Series Classification: G (General Audiences)
Shaymaa is a young Syrian-Iraqi woman from Kirikiriroa and Tāmaki Makaurau, now living in Pōneke. She admires the sacrifices her parents made: her mother for making the journey to Aotearoa alone with her four (at the time) young children, and her father for staying behind in the UAE to work as a doctor and continue supporting the whānau.
Shaymaa studied law at the University of Waikato. She specialised in human rights law due to her passion for the protection of al people, which stemmed from the conflicts in both her fatherland and motherland. Since then, she has volunteered overseas on Lesbos Island during the refugee crisis to support her community, and began practising as a refugee and human rights lawyer in Auckland, representing asylum-seekers during their refugee determination process.
When the tragic 15 March attacks occurred, Shaymaa, like most of her community, did what she could to support. She has since been involved in the Muslim reference group for the Royal Commission Inquiry on the Christchurch attacks, and is now serving as a human rights advisor for the Human Rights Commission in Wellington. Shaymaa has a big passion for learning languages and other cultures, and is currently teaching herself Japanese and te reo Māori.
"I love hearing different languages. Right now, I'm addicted to watching foreign dramas. I love seeing different faces to the usual Hollywood ones. I like hearing them speak their own native language."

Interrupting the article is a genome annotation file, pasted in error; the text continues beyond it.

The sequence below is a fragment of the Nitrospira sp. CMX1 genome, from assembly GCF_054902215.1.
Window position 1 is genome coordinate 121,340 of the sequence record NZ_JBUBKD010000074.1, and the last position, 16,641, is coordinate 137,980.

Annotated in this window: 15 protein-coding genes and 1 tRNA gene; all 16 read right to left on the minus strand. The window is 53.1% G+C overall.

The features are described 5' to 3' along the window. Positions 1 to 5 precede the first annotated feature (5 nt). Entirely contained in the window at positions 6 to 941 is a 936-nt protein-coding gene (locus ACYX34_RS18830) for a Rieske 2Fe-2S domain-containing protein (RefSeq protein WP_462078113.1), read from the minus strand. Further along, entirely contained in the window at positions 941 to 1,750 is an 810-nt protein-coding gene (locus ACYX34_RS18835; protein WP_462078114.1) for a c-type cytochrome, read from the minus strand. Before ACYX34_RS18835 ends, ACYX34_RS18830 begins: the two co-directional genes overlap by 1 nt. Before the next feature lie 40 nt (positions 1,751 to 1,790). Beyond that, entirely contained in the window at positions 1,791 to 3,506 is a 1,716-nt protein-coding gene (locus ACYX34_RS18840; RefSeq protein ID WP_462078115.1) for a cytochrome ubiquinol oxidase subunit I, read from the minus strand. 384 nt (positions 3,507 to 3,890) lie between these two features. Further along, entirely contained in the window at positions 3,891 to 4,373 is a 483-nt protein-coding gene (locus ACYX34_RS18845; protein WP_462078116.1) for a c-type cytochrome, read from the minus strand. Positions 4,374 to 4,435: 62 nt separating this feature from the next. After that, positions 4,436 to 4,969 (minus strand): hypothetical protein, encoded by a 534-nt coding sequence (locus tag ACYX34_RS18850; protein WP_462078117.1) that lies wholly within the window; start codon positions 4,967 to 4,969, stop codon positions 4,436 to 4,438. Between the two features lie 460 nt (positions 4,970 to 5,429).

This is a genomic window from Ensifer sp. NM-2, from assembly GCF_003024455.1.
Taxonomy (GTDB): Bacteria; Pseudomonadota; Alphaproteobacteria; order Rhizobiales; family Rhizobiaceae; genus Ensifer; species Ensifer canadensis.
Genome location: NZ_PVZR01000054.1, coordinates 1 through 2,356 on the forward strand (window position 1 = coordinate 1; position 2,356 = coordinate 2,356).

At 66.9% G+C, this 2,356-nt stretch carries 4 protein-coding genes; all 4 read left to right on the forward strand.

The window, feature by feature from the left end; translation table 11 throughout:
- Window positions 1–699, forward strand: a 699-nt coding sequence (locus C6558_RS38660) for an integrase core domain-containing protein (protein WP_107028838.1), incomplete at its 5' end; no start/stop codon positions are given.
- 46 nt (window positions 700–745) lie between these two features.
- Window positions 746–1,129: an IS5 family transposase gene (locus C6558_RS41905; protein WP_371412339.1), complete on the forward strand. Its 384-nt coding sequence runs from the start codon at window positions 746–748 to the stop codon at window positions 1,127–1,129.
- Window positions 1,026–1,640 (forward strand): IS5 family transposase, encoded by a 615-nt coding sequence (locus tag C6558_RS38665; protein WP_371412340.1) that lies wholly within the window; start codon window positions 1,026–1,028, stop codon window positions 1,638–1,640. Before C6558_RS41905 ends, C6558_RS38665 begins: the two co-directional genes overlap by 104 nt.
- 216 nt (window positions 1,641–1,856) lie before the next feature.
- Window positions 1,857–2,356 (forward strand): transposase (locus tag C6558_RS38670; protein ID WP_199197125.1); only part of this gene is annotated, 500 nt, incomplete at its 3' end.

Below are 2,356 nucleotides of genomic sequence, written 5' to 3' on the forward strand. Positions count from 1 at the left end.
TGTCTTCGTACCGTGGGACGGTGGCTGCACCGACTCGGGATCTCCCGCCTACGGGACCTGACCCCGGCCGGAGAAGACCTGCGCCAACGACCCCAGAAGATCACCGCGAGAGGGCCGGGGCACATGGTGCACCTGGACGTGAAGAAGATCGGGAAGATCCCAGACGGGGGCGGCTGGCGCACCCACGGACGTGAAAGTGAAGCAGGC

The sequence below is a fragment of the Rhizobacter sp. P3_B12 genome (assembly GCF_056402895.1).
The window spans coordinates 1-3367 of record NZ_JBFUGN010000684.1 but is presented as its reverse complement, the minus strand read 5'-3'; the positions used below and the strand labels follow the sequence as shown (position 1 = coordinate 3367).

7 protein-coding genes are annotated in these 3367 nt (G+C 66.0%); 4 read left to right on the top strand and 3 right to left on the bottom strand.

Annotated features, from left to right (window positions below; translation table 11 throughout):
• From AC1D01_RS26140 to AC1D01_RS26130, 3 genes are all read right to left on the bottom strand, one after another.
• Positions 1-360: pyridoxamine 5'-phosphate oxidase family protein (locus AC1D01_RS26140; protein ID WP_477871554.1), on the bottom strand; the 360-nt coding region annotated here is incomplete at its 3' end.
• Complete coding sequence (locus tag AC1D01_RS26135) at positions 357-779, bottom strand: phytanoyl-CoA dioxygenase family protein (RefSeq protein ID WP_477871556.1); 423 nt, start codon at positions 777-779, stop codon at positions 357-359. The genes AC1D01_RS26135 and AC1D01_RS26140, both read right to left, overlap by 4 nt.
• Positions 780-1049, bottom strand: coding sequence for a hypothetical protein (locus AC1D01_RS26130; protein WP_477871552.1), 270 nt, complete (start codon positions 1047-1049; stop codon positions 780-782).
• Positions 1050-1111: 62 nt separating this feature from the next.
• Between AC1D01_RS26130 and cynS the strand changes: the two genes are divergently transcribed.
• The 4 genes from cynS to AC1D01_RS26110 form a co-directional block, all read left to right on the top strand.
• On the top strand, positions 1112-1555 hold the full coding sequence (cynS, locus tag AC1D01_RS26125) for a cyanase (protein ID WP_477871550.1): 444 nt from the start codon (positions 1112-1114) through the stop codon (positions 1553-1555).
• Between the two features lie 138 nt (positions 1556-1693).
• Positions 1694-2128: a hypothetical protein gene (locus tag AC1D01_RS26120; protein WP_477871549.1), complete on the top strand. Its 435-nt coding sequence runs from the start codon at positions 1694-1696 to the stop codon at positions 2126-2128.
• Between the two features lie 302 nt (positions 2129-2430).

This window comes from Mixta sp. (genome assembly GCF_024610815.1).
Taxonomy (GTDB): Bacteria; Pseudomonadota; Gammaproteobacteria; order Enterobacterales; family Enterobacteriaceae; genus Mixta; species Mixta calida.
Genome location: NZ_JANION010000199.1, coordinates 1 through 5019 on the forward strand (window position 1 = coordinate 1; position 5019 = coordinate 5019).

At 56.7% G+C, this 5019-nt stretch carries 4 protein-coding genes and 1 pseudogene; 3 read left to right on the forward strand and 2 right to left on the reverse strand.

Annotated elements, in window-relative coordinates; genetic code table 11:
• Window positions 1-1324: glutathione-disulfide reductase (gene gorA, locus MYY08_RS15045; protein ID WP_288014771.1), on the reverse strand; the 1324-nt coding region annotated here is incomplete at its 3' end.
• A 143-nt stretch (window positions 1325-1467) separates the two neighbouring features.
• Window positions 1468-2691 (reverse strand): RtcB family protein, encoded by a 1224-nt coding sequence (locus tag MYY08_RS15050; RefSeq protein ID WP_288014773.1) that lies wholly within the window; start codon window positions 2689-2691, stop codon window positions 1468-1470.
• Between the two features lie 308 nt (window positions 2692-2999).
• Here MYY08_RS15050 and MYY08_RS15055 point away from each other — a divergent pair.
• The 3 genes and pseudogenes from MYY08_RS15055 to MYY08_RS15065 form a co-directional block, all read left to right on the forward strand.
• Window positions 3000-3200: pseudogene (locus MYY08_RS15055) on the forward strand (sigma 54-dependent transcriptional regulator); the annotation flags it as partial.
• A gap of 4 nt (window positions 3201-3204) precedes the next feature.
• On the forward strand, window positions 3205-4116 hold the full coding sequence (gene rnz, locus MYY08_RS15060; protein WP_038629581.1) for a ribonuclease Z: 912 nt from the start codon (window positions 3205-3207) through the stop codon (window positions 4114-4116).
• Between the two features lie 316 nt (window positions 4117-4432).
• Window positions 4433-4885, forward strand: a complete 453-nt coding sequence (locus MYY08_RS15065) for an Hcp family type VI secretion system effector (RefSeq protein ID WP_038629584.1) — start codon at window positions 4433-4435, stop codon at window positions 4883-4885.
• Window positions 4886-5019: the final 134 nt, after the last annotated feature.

A self-confessed nerd, Shaymaa loves learning and spends her weekends researching and binge-watching documentaries -- even about things unrelated to her. She is an outspoken activist, coming from a line of strong and resilient humans, including her uncle, who was unlawfully arrested and detained in Syria last year.
She says, as a child, she saw images of war and destruction coming from Palestine.
"I really wanted to go out there and protest, and then, sadly, when the war in Syria started, I did."
Shaymaa founded the NGO Dar Al Salam (House of Peace/Te Whare Rangimarie), which is as much about ethnic rangatahi in Aotearoa embracing their identities and culture as it is about advocacy to live in a more peaceful and understanding New Zealand.
Series director Ghazaleh Golbakhsh is an Iranian-New Zealand writer, filmmaker, and Fulbright scholar who has recently completed her PhD in Media and Communications.
She has written and directed award-winning short films. Ghazaleh is currently developing her first feature screenplay and publishing her first book of personal essays.